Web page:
Digital evidence is fragile; and it is easily altered, damaged or destroyed, say experts in digital
forensic examination techniques. And the cause of anyone of these problems is generally not the suspect—it is from improper handling or examination. Obviously then, very special precautions must be taken with the goal of preserving any potential evidence an electronic device my hold.
Thus…some special steps are needed to ensure that the evidence is both protected and preserved in such a manner that it remains intact even during transport or temporary storage.
Those investigators charged with locating evidence on these devices are skilled and well-trained
In recovery methods and are acutely aware of the necessity for extracting the secrets held in the device’s memory. But the all too often, the crime scene investigators have had little or no specific training in dealing with digital evidence.
The point is that collectors and examiners should be exposed to virtually similar training. For the collectors of the evidence, departmental guidelines should be followed—if such guidelines exist. If not, an excellent source of information for “First Responders” is supplied in the “Guide of First Responders,” published by the Dept. Of Justice: http://www.ojp.usdoj.gov/nij/pubs-sum/187736.htm.
For the digital forensic examiner, the following points are basic to a successful outcome:
- Document all hardware and software configurations of the examiner's working tools.
- The examiner must verify operation of his/her computer system to include hardware and software.
- Disassemble and remove the case of the computer to be examined in order to permit direct physical access to the storage devices while taking care to ensure the equipment is protected from static electricity and stray magnetic fields.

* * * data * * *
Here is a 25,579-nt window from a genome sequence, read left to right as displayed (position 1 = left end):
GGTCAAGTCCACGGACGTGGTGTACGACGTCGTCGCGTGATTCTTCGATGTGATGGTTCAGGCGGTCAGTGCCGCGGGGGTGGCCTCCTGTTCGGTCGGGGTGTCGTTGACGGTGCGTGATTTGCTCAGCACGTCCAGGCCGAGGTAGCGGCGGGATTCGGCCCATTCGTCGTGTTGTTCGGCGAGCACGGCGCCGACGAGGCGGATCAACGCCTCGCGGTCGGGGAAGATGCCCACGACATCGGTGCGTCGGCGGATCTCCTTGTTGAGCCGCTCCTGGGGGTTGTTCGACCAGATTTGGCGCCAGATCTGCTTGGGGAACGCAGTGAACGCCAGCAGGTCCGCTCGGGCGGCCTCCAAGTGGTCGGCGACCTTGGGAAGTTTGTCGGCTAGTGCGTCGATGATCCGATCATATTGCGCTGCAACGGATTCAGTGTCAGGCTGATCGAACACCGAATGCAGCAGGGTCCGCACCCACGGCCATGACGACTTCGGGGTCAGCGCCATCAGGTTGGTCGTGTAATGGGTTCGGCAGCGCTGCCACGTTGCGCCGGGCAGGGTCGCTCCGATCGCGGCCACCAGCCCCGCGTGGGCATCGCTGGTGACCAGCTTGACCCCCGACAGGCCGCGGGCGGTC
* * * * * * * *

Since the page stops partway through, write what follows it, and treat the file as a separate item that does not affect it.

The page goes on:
- Identify all storage devices that need to be examined. This includes devices can be internal, external, or both.
- Document internal storage devices and hardware configuration. Pay particular attention to the component’s condition as well as listing make, model, size, jumper settings, location and drive interface. Internal components such as the sound and video card, access control address, and PCMCIA cards.
- Disconnect storage devices using the power connector or data cable from the back of the drive or from the motherboard to prevent the destruction, damage, or alteration of any data present.
- Retrieve configuration information from the suspect's system through controlled boots to capture CMOS/BIOS information and test functionality.
- Boot sequence (this may mean changing the BIOS to ensure the system boots from the floppy or CD-ROM drive). Record time and date as well as any power-on passwords.
- Perform a second controlled boot to test the computer's functionality and the forensic boot disk.
- Ensure the power and data cables are properly connected to the floppy or CDROM drive, and ensure the power and data cables to the storage devices are still disconnected.
- Place the forensic boot disk into the floppy or CD-ROM drive. Boot the computer and ensure the computer will boot from the forensic boot disk.